Opportunities and challenges await Vietnam’s apparel industry after TPP deal

Thursday, 22 October 2015
The Trans Pacific Partnership (TPP) has successfully concluded in Atlanta (United States) after over five years of negotiations. Vietnamese businesses, including those in textile and garment sector, will enter a wider playground which creates opportunities but also poses challenges.

 

Great opportunities

Garment and textile sector is viewed as one of the industries which will benefit the most from TPP.

 

According to the industry’s insiders, Vietnam’s garment and textile export turnover to countries joining the TPP agreement was expected to double in the time to come.

 

Pham Xuan Hong, vice chairman of Vietnam Textile and Apparel Association (Vitas), told Nguoi Lao Dong (The Labourers) newspaper that the conclusion of TPP negotiations was a good news for Vietnam's economy in general and the textile and garment sector in particular.

 

By participating in the TPP’s negotiations, Vietnam hoped to gain many benefits thanks to growing demand for apparels and footwear in the agreement’s member countries, Hong said.

 

He took the US market, the largest importer of Vietnam’s garment products as a good example.  When the TPP came into effect, the tariffs on Vietnamese garment products could be lowered to nearly zero from the current 17.5%.

 

Meanwhile, other experts predicted that the TPP would likely to raise Vietnam’s garment and textile exports to the US to US$55 billion by 2025.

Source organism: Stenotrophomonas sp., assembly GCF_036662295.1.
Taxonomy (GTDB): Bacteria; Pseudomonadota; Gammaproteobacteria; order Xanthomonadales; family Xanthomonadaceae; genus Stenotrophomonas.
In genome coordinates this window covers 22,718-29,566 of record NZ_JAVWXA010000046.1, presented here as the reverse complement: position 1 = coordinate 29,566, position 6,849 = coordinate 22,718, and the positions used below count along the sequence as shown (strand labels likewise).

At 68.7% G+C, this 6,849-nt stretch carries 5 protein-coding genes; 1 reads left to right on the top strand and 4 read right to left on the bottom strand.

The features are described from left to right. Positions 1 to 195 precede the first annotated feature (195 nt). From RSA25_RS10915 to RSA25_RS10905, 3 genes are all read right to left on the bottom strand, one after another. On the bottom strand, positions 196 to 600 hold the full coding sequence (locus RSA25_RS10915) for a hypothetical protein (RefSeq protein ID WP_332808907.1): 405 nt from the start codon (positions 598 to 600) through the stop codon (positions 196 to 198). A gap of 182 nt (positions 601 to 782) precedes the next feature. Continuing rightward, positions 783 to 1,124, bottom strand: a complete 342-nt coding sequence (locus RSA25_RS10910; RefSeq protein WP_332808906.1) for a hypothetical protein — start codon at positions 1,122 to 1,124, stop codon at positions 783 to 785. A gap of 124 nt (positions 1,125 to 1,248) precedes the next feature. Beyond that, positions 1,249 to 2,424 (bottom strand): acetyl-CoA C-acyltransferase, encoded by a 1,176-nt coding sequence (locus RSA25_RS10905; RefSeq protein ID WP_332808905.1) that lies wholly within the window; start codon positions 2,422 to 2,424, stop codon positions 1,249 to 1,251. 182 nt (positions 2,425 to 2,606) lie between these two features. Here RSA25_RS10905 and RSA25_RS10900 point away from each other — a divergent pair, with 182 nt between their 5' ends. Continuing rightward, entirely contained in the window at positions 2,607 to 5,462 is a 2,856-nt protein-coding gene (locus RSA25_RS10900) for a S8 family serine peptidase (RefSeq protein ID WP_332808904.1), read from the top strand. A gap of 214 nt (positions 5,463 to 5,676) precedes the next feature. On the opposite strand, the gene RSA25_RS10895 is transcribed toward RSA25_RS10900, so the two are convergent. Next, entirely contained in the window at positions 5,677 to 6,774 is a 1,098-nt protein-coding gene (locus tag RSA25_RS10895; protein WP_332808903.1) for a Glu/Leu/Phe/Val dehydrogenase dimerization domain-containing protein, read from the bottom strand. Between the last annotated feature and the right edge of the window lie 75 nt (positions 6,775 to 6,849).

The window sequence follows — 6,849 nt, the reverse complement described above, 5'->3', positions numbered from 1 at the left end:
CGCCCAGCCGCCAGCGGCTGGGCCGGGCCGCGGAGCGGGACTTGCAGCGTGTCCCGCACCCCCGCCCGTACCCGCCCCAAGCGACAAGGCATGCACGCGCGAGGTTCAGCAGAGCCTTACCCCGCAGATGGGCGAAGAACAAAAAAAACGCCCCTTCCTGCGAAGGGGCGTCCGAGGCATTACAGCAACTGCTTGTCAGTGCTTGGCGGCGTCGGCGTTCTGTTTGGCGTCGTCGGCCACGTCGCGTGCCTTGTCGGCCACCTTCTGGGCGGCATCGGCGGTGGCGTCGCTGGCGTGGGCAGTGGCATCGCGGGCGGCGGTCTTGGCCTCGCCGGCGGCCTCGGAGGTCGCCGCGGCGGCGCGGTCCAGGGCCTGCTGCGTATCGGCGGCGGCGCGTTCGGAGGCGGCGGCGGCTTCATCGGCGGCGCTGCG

Than Duc Viet, Deputy General Director of Garment 10 Company said that garment orders from his company’s overseas customers such as the US and Japan have increased over past three years. With this trend, Viet said he hoped that his company would archive annual growth rates of 15-20% as the TPP took effect. 

 

According Hai Quan (Customs) newspaper, US Fashion Industry Association President Julia K Hughes said many US companies were willing to seek supply sources from nations joining the TPP agreement once it took effect.  Vietnam was ranked highest in terms of its ability to draw new businesses, Hughes said, so she advised Vietnam utilize its new opportunities.
 


The countries joined TPP (Source: Internet)
 

Challenges ahead

However, domestic agreed that it was not easy for them to effectively utilize opportunities to be brought by the TPP. 

 

One of the provisions in the TPP, known as the “yarn forward” rule, would require a member country that exports apparel to other TPP markets to use textile that was either made locally or imported from other TPP member countries.

 

Signing on to the TPP meant that Vietnamese garment exporters would technically no longer be able to import their materials if they hoped to benefit from lower tariffs under the TPP.

 

According to experts, Vietnam’s apparel industry has for some time been concerned that it would face difficulties in complying with the rules of origin in the TPP, given that this would require the industry make significant capital and technological investments up front.

 

Ngo Duc Hoa, chairman Thang Loi International Garment JSC said though the TPP required businesses to meet many criteria on social policy, labor, safety or intellectual property, the origin of raw materials remained a leading concern.

 

Meanwhile, Dang Phuong Dung, Vitas deputy chairwoman called for ministries, society and the Government to help attract foreign investment, and encourage relationships between domestic producers and raw material producers.

 

Only by doing those things could Vietnam satisfy the requirements on goods' origins, she told Hai Quannewspaper.

 

Earlier, Vitas forecasts that the country's textile and garment export turnover could reach US$27.5 to US$28 billion this year./.


Van Hai (Source: vietrade.gov.vn)
 

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